BRISTOL - Saturday saw local museums open their doors for free, as part of Connecticut Open House Day.
In Bristol, residents got a firsthand look at what places like the Bristol Historical Society have to offer.
“They’re learning a lot about Bristol that they didn’t know before,” said historian Robert Adamczyk.
One important part of Bristol’s history is its rich industrial heritage, said Adamczyk. The city has been a hub for manufacturing springs, ball bearings and wooden clocks. Bristol is also home to the oldest continuously running amusement park in the nation: Lake Compounce.
Lisa Doyle-Bell, hospitality chair of the historical society and part of the collection committee, showed visitors the many textiles the museum has, such as shirt waists from the 1900s. Visitors also had the opportunity to dress up in Victorian era clothing.
Doyle-Bell says she updates the displays monthly.
“Basically every time someone comes in it’s something different,” she said. “People are constantly making donations, which is a godsend.”
“If we don’t preserve what we’re wearing now, your descendents might not ever have that stuff,” she added.
In the same building, the Witch’s Dungeon Classic Movie Museum showed The Three Stooges and cartoons on an old fashioned projector. They also put a model of Yoda from the Star Wars movies on display.
The movie museum has had visitors from 27 countries and over 40 states, said owner Cortlandt Hull.
“It’s something that appeals to so many because people love the movies - especially fantasy movies,” said Hull.
The museum has a variety of movie memorabilia to show visitors, from props and posters, to makeup and costumes, to the only original surviving ET from the bicycle scene.
Earlier in the day the Memorial Military Museum showed the movie “Sgt. Stubby: An American Hero” to visitors. The movie is about a dog from Connecticut who saw combat, was wounded and was awarded a Purple Heart.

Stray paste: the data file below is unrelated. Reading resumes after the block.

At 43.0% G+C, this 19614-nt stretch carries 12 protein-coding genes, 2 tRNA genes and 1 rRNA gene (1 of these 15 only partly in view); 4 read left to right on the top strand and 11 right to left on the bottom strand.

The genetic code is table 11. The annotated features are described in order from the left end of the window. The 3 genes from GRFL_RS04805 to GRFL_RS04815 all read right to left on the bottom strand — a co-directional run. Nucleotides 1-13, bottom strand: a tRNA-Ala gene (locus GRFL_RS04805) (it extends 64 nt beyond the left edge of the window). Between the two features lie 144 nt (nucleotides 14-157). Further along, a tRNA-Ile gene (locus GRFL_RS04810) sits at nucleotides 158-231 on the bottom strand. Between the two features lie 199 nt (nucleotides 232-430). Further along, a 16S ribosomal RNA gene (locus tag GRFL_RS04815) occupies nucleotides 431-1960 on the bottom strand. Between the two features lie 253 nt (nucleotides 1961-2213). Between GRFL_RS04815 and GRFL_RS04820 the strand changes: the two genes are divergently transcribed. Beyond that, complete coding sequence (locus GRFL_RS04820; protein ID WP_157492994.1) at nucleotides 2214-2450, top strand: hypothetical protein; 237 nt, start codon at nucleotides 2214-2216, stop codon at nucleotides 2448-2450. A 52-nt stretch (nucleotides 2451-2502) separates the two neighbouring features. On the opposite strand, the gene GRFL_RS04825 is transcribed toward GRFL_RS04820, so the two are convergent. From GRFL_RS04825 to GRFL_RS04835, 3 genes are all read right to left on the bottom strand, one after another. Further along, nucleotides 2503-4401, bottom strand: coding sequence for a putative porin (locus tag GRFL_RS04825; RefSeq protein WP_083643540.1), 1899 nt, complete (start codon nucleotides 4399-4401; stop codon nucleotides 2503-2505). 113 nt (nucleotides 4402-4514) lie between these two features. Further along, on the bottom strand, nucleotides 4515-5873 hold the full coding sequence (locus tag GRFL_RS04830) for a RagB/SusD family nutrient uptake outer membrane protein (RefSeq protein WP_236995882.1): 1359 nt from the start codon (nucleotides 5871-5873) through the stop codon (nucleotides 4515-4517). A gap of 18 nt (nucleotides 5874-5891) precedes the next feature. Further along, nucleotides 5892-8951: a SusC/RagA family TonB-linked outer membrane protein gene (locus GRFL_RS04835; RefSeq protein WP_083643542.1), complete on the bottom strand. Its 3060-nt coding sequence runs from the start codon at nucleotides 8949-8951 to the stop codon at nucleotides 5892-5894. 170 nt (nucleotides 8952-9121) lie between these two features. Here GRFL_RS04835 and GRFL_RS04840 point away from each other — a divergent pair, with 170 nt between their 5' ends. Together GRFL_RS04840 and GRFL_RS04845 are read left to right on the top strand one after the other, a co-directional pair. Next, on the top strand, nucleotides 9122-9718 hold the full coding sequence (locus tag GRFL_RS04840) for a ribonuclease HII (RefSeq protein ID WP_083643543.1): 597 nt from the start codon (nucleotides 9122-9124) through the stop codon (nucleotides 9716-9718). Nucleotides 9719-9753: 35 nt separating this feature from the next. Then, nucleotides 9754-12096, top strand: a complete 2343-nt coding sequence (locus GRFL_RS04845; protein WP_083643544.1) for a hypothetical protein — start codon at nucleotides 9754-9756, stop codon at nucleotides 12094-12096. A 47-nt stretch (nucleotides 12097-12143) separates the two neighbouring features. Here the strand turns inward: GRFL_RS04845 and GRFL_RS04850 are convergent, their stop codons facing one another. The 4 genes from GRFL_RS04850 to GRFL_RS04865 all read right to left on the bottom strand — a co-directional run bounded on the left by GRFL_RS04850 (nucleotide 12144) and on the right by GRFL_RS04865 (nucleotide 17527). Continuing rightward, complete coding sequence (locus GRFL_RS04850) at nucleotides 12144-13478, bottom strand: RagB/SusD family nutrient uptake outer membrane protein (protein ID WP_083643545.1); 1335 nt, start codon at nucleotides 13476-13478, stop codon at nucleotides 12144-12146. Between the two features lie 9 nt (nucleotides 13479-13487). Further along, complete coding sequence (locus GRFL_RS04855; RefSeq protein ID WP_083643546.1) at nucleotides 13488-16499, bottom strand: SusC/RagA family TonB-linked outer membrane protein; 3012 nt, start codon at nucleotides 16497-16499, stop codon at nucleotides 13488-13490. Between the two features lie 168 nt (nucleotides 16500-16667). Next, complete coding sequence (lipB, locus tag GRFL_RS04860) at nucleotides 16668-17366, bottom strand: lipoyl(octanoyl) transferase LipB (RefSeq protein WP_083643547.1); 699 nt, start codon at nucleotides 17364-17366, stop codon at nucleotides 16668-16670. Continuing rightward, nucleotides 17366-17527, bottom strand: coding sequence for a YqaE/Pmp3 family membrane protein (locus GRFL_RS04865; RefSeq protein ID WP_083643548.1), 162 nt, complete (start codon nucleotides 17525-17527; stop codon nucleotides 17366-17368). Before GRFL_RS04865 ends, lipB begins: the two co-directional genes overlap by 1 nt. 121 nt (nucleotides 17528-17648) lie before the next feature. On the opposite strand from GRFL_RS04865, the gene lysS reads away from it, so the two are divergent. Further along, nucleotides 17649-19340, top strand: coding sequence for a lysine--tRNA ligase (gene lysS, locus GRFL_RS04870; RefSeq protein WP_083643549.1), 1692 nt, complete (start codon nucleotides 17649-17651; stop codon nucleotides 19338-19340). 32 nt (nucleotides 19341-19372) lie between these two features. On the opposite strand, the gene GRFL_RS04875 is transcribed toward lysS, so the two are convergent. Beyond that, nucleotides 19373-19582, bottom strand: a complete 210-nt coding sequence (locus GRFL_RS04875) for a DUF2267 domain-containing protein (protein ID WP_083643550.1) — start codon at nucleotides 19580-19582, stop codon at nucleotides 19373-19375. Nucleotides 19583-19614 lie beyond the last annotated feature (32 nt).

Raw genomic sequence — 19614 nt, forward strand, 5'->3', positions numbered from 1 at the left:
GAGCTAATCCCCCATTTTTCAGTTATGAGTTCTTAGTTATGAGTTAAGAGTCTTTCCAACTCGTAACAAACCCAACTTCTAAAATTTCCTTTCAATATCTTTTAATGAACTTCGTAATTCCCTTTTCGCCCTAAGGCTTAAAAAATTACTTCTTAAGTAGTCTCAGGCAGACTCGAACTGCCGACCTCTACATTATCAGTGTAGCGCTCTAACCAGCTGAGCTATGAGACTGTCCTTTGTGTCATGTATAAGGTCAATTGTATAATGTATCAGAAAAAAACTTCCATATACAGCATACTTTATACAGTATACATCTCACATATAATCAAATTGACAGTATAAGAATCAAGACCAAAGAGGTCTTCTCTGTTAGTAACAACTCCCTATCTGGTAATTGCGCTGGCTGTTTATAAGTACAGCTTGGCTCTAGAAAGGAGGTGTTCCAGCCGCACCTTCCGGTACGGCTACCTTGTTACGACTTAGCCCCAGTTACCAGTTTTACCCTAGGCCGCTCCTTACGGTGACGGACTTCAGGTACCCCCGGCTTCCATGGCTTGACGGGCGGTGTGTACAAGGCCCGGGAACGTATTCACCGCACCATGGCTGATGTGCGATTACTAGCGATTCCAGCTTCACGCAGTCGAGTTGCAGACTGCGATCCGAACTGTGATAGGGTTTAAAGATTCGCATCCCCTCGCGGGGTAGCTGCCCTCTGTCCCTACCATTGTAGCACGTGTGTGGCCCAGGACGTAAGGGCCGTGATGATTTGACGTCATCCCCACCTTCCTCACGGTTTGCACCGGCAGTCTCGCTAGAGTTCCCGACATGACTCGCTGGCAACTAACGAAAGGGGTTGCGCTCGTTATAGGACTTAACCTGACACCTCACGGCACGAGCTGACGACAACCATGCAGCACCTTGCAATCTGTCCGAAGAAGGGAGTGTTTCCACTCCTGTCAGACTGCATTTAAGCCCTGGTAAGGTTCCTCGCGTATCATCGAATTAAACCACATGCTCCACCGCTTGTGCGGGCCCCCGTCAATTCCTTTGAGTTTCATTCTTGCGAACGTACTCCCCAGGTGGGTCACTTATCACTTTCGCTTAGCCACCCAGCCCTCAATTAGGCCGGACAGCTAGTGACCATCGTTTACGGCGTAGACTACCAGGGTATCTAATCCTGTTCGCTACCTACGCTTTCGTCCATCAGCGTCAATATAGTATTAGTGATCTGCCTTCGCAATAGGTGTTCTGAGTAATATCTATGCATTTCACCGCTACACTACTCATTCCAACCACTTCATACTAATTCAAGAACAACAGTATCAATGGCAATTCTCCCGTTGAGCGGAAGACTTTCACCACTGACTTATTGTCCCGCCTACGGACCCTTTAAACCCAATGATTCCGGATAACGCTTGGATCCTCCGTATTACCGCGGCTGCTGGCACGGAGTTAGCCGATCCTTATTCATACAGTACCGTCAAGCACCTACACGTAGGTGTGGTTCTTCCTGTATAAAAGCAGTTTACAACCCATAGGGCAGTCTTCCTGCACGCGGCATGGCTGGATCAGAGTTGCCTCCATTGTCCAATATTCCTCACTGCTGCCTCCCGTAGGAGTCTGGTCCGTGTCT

“To this day he’s the most decorated canine in the U.S. military,” said Carol Denehy, vice president of the Memorial Military Museum.
The military museum also featured an exhibit about two Bristol natives who fought on D-Day; Capt. Edward Wozenski and Private Ernest Blanchard. Treasurer of the historical society Tim Denehy later led a presentation about WWII pilot and POW Warren “Gus” Beach and about the crew of the B-17 “Invictus.”
At the American Clock & Watch Museum, people toured the museum and got to listen to how a clock repairer does his job.
“He talked about what literally makes the clocks tic,” said Patti Philippon, executive director of the museum.
“I really hope people get an understanding of what rich cultural treasures Bristol has and Connecticut has,” she added.
The free day was sponsored by Stanley Black & Decker.
“We like all the history of people who are clock makers. That was a big industry in Bristol,” said Tom Trudel, who went to the clock museum for the first time in 50 years with his wife.
The Trudels also visited the New England Carousel Museum that day.
“We have had so many people who are from outside Bristol,” said Morgan Urgo, executive director of the carousel museum. “It’s bringing a lot of interest into the city.”
The museum hosted tours, activities for kids and free carousel rides.
Those who wanted to get outside to enjoy the sunny weather stopped by the Harry C. Barnes Memorial Nature Center.
“We’ve had probably over 100 people. It’s been nonstop since we opened at 10,” said Fern Vaughn, program coordinator.
Volunteer Alex Laskowski took visitors on a pond study, where she showed them what kind of critters live in the water. She said the goal of the day was to inspire people to “be out in nature more.”
Volunteer John Correia escorted people on guided hikes. He pointed out plants and animals out in the woods.
“I hope they learned something and want to come back,” he said.
Connecticut Open House Day is organized by the Connecticut Office of Tourism.
Michelle Jalbert can be reached at firstname.lastname@example.org.